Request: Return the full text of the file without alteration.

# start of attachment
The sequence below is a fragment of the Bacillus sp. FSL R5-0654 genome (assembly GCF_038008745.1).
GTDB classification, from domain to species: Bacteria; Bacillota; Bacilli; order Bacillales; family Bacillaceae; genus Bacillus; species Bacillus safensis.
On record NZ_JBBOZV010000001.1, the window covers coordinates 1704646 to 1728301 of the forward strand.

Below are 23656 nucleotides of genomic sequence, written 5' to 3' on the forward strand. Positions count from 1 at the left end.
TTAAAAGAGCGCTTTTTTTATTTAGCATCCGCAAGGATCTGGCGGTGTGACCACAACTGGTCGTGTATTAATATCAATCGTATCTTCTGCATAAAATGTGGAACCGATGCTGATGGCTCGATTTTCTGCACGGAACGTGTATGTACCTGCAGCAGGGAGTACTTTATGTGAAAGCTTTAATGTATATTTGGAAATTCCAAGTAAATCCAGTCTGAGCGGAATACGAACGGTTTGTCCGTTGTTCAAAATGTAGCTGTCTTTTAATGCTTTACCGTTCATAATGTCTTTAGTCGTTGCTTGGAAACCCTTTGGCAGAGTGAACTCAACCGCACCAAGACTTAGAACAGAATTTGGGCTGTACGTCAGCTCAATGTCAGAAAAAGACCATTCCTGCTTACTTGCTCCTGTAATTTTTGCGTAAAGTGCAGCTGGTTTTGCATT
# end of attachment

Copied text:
The sequence below is a fragment of the Bacillus sp. FSL R5-0654 genome (assembly GCF_038008745.1).
GTDB classification, from domain to species: Bacteria; Bacillota; Bacilli; order Bacillales; family Bacillaceae; genus Bacillus; species Bacillus safensis.
On record NZ_JBBOZV010000001.1, the window covers coordinates 1704646 to 1728301 of the forward strand.

Below are 23656 nucleotides of genomic sequence, written 5' to 3' on the forward strand. Positions count from 1 at the left end.
TTAAAAGAGCGCTTTTTTTATTTAGCATCCGCAAGGATCTGGCGGTGTGACCACAACTGGTCGTGTATTAATATCAATCGTATCTTCTGCATAAAATGTGGAACCGATGCTGATGGCTCGATTTTCTGCACGGAACGTGTATGTACCTGCAGCAGGGAGTACTTTATGTGAAAGCTTTAATGTATATTTGGAAATTCCAAGTAAATCCAGTCTGAGCGGAATACGAACGGTTTGTCCGTTGTTCAAAATGTAGCTGTCTTTTAATGCTTTACCGTTCATAATGTCTTTAGTCGTTGCTTGGAAACCCTTTGGCAGAGTGAACTCAACCGCACCAAGACTTAGAACAGAATTTGGGCTGTACGTCAGCTCAATGTCAGAAAAAGACCATTCCTGCTTACTTGCTCCTGTAATTTTTGCGTAAAGTGCAGCTGGTTTTGCATT